Country proud and loud
Countryfest crowd and musicians were roaring to get back to live performance in Dauphin
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DAUPHIN — Canada Day at Dauphin’s Countryfest is as loud and proud as ever.
Canadian flags were waving in the breeze, folks were wearing red and white and there was even a best-dressed Canadian contest.
Musicians — all of whom this weekend hail from Canada — earned quick cheers for celebrating the 155th anniversary of Confederation or just an old-fashioned “yee-haw” from a crowd, some of whom wore Maple Leaf ribbons from their cowboy hats.
Music roared from Countryfest’s mainstage Friday for the first time since 2019 and singer Terri Clark mentioned how much better music is now compared to playing live-streamed shows on the internet during the COVID-19 pandemic and resulting shutdown.
“I’m so glad to be back and we can be side-by-side, enjoying music again,” she said shortly after playing her ’90s hit Emotional Girl during her evening set Friday. “There’s nothing that can beat the live connection I’m having with you tonight.
“We are so glad to be back on the highway.”
Clark was part of a Friday lineup that included Winnipeg’s Don Amero, Jess Moskaluke, Aaron Goodvin and headliner Paul Brandt that got the pandemic-delayed weekend party started.
For Moskaluke, a Juno Award-winner who grew up not far from Dauphin in Langenburg, Sask., Friday at Countryfest was a bit of Canada Day and Thanksgiving rolled into one.
“You don’t know how much of a big deal this is,” she told the crowd between songs during her late-afternoon set. “We’ve had this contract to play Dauphin for two, three years.”
It didn’t take long for Countryfest fans to get back into the event’s country-rock rhythms Friday, but there was a new curiosity awaiting ticketholders and campground partygoers who are more used to booze-fuelled bashes.
Delta 9, the Winnipeg-based cannabis company has parked a trailer bedecked in the retailer’s colours and is open for business just outside the entrance closest to the mainstage.
It says its RV is Canada’s first mobile cannabis store.
While country legend Merle Haggard famously opened his 1969 hit Okie From Muskogee with the line “We don’t smoke marijuana in Muskogee,” cannabis retailers such as Delta 9 and Tweed, which also has a promotional display at Countryfest, believe partygoers at Dauphin most certainly do.
Pot use at Manitoba music festivals and concerts is one of the worst-kept secrets in music, and cannabis companies in Canada have been trying to destigmatize marijuana products since the federal government relaxed laws in 2018.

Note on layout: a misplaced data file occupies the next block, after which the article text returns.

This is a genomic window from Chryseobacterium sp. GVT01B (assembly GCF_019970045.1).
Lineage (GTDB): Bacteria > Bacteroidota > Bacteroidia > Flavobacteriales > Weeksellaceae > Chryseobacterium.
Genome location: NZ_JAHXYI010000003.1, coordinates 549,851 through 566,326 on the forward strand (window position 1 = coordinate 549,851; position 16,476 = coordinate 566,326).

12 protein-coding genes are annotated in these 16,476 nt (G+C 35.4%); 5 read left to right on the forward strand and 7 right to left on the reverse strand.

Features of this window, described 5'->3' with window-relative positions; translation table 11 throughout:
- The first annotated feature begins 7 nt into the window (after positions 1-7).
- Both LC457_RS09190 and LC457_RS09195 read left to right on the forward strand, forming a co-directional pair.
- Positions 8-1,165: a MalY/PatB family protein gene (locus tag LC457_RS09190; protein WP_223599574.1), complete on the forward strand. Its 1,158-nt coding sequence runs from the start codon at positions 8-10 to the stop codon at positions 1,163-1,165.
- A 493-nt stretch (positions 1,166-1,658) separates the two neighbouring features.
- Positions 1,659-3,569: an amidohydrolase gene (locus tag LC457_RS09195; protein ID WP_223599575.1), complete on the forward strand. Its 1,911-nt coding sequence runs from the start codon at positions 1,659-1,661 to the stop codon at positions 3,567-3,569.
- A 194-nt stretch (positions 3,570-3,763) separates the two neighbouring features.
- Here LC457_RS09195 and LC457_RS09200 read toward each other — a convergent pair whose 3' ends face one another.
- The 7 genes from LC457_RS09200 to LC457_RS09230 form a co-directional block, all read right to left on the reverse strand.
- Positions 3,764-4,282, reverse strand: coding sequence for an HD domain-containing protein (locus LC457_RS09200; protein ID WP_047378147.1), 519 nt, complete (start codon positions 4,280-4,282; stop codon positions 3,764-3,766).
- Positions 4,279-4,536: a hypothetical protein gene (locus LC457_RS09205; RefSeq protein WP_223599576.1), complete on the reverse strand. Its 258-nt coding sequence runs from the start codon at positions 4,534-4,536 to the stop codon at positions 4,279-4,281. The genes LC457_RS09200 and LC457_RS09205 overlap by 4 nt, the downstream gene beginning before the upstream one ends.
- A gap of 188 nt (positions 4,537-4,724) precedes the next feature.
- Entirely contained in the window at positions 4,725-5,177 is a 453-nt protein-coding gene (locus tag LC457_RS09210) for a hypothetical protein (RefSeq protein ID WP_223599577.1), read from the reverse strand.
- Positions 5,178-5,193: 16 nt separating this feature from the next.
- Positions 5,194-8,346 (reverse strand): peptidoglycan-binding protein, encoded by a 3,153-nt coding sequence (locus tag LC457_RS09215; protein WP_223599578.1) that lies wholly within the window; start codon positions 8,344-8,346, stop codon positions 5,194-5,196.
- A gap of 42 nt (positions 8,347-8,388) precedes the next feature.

Marshall Posner, chief marketing officer for Delta 9, said Friday afternoon that traffic was quiet, but the familiar pungent odour that cropped up from time to time this weekend at Countryfest sure didn’t come from skunks, which likely hightail it out of the area long before microphones are plugged in.
“We’re just getting our feet wet,” said Posner. “We think (sales) will grow from year to year.”
Delta 9 began legally distributing medical cannabis in 2014 and in retail outlets in 2018 when the federal government eased marijuana laws.
Despite that experience, it took the company way more than a strong pickup truck to pull the trailer onto the Countryfest grounds to open for business,
“There definitely were challenges. There were many different layers (of regulation),” he says.
Posner estimated it took six months of talks to gain approval from the Liquor, Gaming and Cannabis Authority of Manitoba, Manitoba Liquor and Lotteries, the Rural Municipality of Dauphin and the Countryfest board for the mobile store to park its trailer and welcome customers.
Provincial officials inspected the trailer Wednesday and approved its secure vault at the front of the unit where products are stored, Posner says.
“We have to follow the same rules as a bricks-and-mortar store,” he says, adding the trailer’s next Manitoba stop will be the Rockin’ the Fields rock festival July 29-31 in Minnedosa.
Countryfest continues for the rest of the weekend with Dean Brody and Dallas Smith headlining tonight and Johnny Reid winding up the festivities Sunday night.
Alan Small has been a journalist at the Free Press for more than 22 years in a variety of roles, the latest being a reporter in the Arts and Life section.